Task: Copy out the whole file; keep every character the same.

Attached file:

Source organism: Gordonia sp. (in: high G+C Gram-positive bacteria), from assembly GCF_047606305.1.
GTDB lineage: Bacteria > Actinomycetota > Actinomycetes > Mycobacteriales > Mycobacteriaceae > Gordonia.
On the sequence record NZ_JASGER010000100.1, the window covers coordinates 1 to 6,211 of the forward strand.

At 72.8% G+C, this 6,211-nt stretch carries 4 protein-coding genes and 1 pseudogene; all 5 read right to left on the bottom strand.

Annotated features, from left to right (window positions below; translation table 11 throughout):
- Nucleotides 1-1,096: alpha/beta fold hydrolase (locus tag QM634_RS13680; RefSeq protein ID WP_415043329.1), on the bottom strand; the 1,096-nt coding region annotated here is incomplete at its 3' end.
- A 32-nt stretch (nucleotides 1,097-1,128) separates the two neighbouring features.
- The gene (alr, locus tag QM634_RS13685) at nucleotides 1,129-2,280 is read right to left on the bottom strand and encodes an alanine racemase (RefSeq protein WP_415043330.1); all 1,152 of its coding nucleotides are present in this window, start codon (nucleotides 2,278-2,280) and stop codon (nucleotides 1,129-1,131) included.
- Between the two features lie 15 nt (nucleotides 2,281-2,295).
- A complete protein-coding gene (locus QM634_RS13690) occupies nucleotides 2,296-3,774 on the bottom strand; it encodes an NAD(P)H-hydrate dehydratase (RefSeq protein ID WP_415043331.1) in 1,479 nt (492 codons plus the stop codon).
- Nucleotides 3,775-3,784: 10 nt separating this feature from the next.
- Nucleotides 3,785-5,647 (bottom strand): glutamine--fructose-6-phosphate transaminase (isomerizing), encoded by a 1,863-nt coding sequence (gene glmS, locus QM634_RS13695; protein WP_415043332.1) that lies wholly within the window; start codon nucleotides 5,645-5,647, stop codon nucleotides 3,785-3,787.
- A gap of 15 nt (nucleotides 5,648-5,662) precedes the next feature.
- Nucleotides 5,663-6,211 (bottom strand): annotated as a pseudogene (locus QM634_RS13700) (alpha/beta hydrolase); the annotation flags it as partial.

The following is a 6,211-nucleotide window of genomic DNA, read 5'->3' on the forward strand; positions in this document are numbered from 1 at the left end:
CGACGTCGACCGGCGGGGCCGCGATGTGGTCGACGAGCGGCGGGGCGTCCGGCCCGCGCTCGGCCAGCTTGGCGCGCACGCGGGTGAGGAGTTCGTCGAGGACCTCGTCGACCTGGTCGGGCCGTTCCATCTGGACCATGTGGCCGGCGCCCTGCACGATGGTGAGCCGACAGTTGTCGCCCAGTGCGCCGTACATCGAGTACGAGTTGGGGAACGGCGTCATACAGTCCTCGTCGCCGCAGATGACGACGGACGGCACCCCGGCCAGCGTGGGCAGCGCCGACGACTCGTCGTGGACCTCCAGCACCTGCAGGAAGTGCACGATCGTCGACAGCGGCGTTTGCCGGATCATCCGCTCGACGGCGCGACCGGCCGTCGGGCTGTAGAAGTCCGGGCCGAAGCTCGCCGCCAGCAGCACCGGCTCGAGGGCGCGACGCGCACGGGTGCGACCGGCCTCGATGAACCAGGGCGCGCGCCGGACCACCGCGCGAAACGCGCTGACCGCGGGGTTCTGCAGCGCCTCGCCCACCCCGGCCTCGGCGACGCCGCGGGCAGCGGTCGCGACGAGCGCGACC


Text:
Source organism: Gordonia sp. (in: high G+C Gram-positive bacteria), from assembly GCF_047606305.1.
GTDB lineage: Bacteria > Actinomycetota > Actinomycetes > Mycobacteriales > Mycobacteriaceae > Gordonia.
On the sequence record NZ_JASGER010000100.1, the window covers coordinates 1 to 6,211 of the forward strand.

At 72.8% G+C, this 6,211-nt stretch carries 4 protein-coding genes and 1 pseudogene; all 5 read right to left on the bottom strand.

Annotated features, from left to right (window positions below; translation table 11 throughout):
- Nucleotides 1-1,096: alpha/beta fold hydrolase (locus tag QM634_RS13680; RefSeq protein ID WP_415043329.1), on the bottom strand; the 1,096-nt coding region annotated here is incomplete at its 3' end.
- A 32-nt stretch (nucleotides 1,097-1,128) separates the two neighbouring features.
- The gene (alr, locus tag QM634_RS13685) at nucleotides 1,129-2,280 is read right to left on the bottom strand and encodes an alanine racemase (RefSeq protein WP_415043330.1); all 1,152 of its coding nucleotides are present in this window, start codon (nucleotides 2,278-2,280) and stop codon (nucleotides 1,129-1,131) included.
- Between the two features lie 15 nt (nucleotides 2,281-2,295).
- A complete protein-coding gene (locus QM634_RS13690) occupies nucleotides 2,296-3,774 on the bottom strand; it encodes an NAD(P)H-hydrate dehydratase (RefSeq protein ID WP_415043331.1) in 1,479 nt (492 codons plus the stop codon).
- Nucleotides 3,775-3,784: 10 nt separating this feature from the next.
- Nucleotides 3,785-5,647 (bottom strand): glutamine--fructose-6-phosphate transaminase (isomerizing), encoded by a 1,863-nt coding sequence (gene glmS, locus QM634_RS13695; protein WP_415043332.1) that lies wholly within the window; start codon nucleotides 5,645-5,647, stop codon nucleotides 3,785-3,787.
- A gap of 15 nt (nucleotides 5,648-5,662) precedes the next feature.
- Nucleotides 5,663-6,211 (bottom strand): annotated as a pseudogene (locus QM634_RS13700) (alpha/beta hydrolase); the annotation flags it as partial.

The following is a 6,211-nucleotide window of genomic DNA, read 5'->3' on the forward strand; positions in this document are numbered from 1 at the left end:
CGACGTCGACCGGCGGGGCCGCGATGTGGTCGACGAGCGGCGGGGCGTCCGGCCCGCGCTCGGCCAGCTTGGCGCGCACGCGGGTGAGGAGTTCGTCGAGGACCTCGTCGACCTGGTCGGGCCGTTCCATCTGGACCATGTGGCCGGCGCCCTGCACGATGGTGAGCCGACAGTTGTCGCCCAGTGCGCCGTACATCGAGTACGAGTTGGGGAACGGCGTCATACAGTCCTCGTCGCCGCAGATGACGACGGACGGCACCCCGGCCAGCGTGGGCAGCGCCGACGACTCGTCGTGGACCTCCAGCACCTGCAGGAAGTGCACGATCGTCGACAGCGGCGTTTGCCGGATCATCCGCTCGACGGCGCGACCGGCCGTCGGGCTGTAGAAGTCCGGGCCGAAGCTCGCCGCCAGCAGCACCGGCTCGAGGGCGCGACGCGCACGGGTGCGACCGGCCTCGATGAACCAGGGCGCGCGCCGGACCACCGCGCGAAACGCGCTGACCGCGGGGTTCTGCAGCGCCTCGCCCACCCCGGCCTCGGCGACGCCGCGGGCAGCGGTCGCGACGAGCGCGACC